18. jerseyguy

    jerseyguy VIP Whale

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    Individual hotels are always going to fold

    But not the whole town. You'll get bad management decisions like poor marketing to the wrong group or just having a bad theme or location that doesnt catch on. Some places just get old and run-down . We dont get the free room offers we got during the recession,either in LV or AC . I dont have to stay over in AC(usually saves us money) or go to LV as often either. So who really loses on this deal ,us or them?
     
  19. Suekel

    Suekel VIP Whale

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    Vegas Just Because...
  20. Viva Las Vegas

    Viva Las Vegas Ramblin' Gamblin' Man

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    No doubt it's good for the state and Clark County in particular as a whole and great for people in the service industry who will get more hours/shifts and more tips. I hope Vegas is able to grow back on a sustained level, perhaps even approaching their prior peak at some point, but also hope casinos and staff don't take the good times for granted (as they did in 05-07). Costs will go up, but people can and will adapt (switch from weekend to weekday or from peak/holiday stays to off-peak).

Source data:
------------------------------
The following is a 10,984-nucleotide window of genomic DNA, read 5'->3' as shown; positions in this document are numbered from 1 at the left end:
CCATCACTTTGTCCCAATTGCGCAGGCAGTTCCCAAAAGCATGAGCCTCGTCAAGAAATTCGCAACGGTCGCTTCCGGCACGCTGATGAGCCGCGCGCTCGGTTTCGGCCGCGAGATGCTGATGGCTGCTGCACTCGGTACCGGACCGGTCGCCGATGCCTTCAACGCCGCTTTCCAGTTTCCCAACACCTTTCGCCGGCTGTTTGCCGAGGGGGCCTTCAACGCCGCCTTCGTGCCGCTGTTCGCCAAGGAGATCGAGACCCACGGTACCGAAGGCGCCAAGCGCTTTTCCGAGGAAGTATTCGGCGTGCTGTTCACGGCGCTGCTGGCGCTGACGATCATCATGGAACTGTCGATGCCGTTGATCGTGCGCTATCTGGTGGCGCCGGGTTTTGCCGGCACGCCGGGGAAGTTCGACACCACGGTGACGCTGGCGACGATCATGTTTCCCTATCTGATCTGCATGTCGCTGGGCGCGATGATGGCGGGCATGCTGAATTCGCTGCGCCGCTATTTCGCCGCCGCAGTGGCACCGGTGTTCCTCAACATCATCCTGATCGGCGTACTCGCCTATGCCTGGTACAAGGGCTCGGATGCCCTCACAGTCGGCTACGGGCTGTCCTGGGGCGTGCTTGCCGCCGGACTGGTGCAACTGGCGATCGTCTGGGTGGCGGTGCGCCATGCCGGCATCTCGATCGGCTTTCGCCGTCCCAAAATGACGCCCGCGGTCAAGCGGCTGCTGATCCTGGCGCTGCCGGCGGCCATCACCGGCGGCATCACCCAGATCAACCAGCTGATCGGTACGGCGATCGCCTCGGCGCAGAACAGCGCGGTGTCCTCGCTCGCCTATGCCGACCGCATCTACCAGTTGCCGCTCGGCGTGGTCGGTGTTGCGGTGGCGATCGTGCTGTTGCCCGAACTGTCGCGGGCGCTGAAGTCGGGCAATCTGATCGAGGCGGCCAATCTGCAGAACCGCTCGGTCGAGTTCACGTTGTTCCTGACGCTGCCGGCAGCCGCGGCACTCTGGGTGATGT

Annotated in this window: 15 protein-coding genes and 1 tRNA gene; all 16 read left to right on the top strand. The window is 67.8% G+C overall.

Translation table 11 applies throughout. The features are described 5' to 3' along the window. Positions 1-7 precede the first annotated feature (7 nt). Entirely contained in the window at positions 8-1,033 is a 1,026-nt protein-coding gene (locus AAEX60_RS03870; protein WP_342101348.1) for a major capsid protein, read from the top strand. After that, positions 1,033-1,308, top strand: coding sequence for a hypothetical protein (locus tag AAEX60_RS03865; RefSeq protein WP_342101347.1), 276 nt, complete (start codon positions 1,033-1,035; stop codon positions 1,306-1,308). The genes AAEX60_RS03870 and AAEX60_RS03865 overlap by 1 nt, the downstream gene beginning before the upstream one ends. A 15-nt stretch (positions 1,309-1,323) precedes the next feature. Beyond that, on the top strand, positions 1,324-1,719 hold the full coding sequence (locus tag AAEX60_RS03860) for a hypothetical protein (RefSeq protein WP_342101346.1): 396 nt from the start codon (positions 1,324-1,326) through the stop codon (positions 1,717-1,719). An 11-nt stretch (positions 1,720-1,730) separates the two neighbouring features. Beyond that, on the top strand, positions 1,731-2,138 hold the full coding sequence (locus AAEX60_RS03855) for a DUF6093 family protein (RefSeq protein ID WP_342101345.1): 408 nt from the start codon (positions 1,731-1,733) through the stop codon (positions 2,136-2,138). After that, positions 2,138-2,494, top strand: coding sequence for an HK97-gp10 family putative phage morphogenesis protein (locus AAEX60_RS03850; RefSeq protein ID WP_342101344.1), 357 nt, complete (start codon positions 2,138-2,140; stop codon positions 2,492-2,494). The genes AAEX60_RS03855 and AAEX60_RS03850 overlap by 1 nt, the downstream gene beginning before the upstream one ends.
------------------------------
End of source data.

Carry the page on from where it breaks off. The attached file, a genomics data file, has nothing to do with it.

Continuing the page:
If I didn't like Vegas, I wouldn't visit or post about it. I like to enjoy the quality changes which have taken place (especially downtown w/ Fremont East, the Hotel/Casino renovations) and Strip (Cosmopolitan, I think SLS and Cromwell will work out and I'm looking forward to visiting these two plus Genting's Echelon replacement down the road).

    There are a few changes I don't like (namely declining gaming), but I have adapted by decreasing BJ play and have shifted to live poker and full pay VP throughout the valley. I had to maneuver from my standard 1990s-mid 2000s spot on the North Strip (Stardust/Desert Inn), but I've always found a spot or seven to stay and play on the Strip, Downtown and in the Valley. It helps to be flexible, and enjoy casinos ranging from Orleans or California to Cosmopolitan or Aria, South Point or Red Rock, Tropicana or LVH and many points in between (places I've stayed or will stay in June, mostly comped).

    I agree most people could care less of the financial condition of casino operators, but they have felt the consequences with lowered service, more fees and decreased gaming odds/value to keep cash flow positive as casinos pay debt service for acquisitions of other casinos (no value to the visitor), interest on debt (no value) and new casinos / renovations (this does add value/enhance the Vegas experience).